How To Succeed in Business Without Really Trying, Churchill Theatre, Review

Rating
3
Show details
Company
Edinburgh Music Theatre Limited
Production
Michael Richardson(Director) Neil Metcalf(Musical Director) Susan Harvey(Choreographer)
Performers
Adam Pringle (Finch), David Doherty (Brad), Emily Goad (Rosemary), Josephine Heinemeier (Hedy), Kenneth Pinkerton (J.B.Bigley), Cavell Knowles (Smitty), Caroline Hood (Krumholtz), Julia More (Jones), Chris Cameron (Bratt)
Running time
190mins

It’s a book, a film and a musical. Sit back and relax for a lengthy session of charades. Over the last 30 years and more, Edinburgh Music Theatre has been synonymous with everything good in musical theatre. With good production values and a talented cast they present the Broadway musical ‘How to Succeed in Business Without Really Trying’ that was recently revived in London with Daniel Radcliff in the lead.

While as a company Edinburgh Music Theatre has not been afraid to tackle a musical not on the usual repertoire of amateur companies this show could have done with Harry Potter’s magical touches to make it a bit shorter. However, if you like value for money then this is the show for you with a first act of 100 minutes and the second running for 75 minutes with the result that the show comes down at 10.40pm.

The director’s programme notes about this not being a conventional musical ring true with the action centred around one key character. J. Pierrepoint Finch (Adam Pringle) who wants to swap window cleaning ladders for the ladder of success.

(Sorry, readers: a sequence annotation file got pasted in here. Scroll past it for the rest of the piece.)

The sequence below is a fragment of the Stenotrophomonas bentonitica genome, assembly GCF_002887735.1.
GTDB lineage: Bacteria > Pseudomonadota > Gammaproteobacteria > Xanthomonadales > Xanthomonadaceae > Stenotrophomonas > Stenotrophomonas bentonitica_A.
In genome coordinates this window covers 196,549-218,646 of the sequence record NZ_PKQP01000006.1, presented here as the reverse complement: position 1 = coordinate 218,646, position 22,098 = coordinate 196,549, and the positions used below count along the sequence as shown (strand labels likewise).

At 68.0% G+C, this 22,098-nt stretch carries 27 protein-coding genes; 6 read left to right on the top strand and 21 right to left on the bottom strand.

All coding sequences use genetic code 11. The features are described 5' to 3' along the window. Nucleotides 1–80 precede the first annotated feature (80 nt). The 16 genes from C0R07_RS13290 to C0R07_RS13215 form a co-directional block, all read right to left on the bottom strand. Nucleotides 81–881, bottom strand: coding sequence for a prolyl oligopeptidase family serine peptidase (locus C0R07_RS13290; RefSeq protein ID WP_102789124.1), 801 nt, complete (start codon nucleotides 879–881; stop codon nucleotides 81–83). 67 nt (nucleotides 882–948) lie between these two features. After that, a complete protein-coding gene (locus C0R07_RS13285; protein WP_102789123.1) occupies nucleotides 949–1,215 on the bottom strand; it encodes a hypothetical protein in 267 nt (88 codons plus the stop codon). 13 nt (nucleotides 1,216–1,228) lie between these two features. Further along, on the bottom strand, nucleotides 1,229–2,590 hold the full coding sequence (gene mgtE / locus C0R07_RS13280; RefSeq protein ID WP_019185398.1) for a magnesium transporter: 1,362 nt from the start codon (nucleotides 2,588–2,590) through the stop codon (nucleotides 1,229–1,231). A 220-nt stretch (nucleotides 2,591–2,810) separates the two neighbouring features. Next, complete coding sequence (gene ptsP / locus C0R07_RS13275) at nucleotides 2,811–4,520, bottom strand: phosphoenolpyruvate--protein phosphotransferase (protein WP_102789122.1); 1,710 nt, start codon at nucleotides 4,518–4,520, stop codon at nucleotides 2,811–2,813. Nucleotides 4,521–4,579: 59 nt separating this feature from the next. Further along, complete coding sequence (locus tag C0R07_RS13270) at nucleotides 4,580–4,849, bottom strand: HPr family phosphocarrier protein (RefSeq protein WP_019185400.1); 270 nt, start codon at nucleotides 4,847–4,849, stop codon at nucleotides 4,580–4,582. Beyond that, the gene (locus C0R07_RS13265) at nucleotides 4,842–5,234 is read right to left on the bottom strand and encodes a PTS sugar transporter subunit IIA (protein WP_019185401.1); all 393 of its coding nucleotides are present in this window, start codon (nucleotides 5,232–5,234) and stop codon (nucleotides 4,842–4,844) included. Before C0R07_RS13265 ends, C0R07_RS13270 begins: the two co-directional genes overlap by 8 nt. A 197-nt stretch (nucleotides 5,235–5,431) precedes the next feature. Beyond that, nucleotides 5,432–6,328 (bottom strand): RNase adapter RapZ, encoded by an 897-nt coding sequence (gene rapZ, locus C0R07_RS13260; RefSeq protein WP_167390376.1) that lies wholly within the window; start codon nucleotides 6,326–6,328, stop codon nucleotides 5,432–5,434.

On his way up he uses some dubious tactics for advancement that makes it hard to warm towards the ‘hero’ despite Adam Pringle’s talent as a performer. Finch meets a lot of snakes on the way including the excellently devious and obnoxious Brad Frump (David Doherty) the president’s unpopular nephew.

The role of the secretaries is very much the pre-feminist mode, but the tap dancing troupe make the most of their limited opportunities to shine. The male ensemble joins the male principals in a very slick routine around the best show tune ‘Brotherhood of Man’ which is deep into Act 2.

Although Finch does not like romance to hinder upward mobility at work, there is love interest with Rosemary (Emily Goad) who delivers a number of plaintive solos with conviction and style. She is ably supported by Smitty (Cavell Knowles and the gravelly voiced Miss Krumholtz. Julia More as the easily flattered secretary Miss Jones has some excellent scenes including putting her trust in the arms of the male executives of the World Wide Widget Company.

It is however, the towering performance in every sense of Josephine Heinemeier who plays the President’s mistress who has some of the best lines and is probably one of the few endearing characters in the show. Every woman’s worst nightmare of someone wearing the same dress is cleverly exploited in ‘Paris Original’ J.B.Biggley (Kenneth Pinkerton) as the President and Chris Cameron as his yes man give convincing and effective performances. 

With good sales staff, clever packaging and a solid backroom team the company has all the ingredients to succeed in business but the product would benefit from being condensed.

Show times

Runs to Saturday 23rd March 2013, 7.30 pm; Sat matinee, 2.30pm

Tickets

£14 for Evening Performances, £12 for Matinee (Concessions £2 reduction)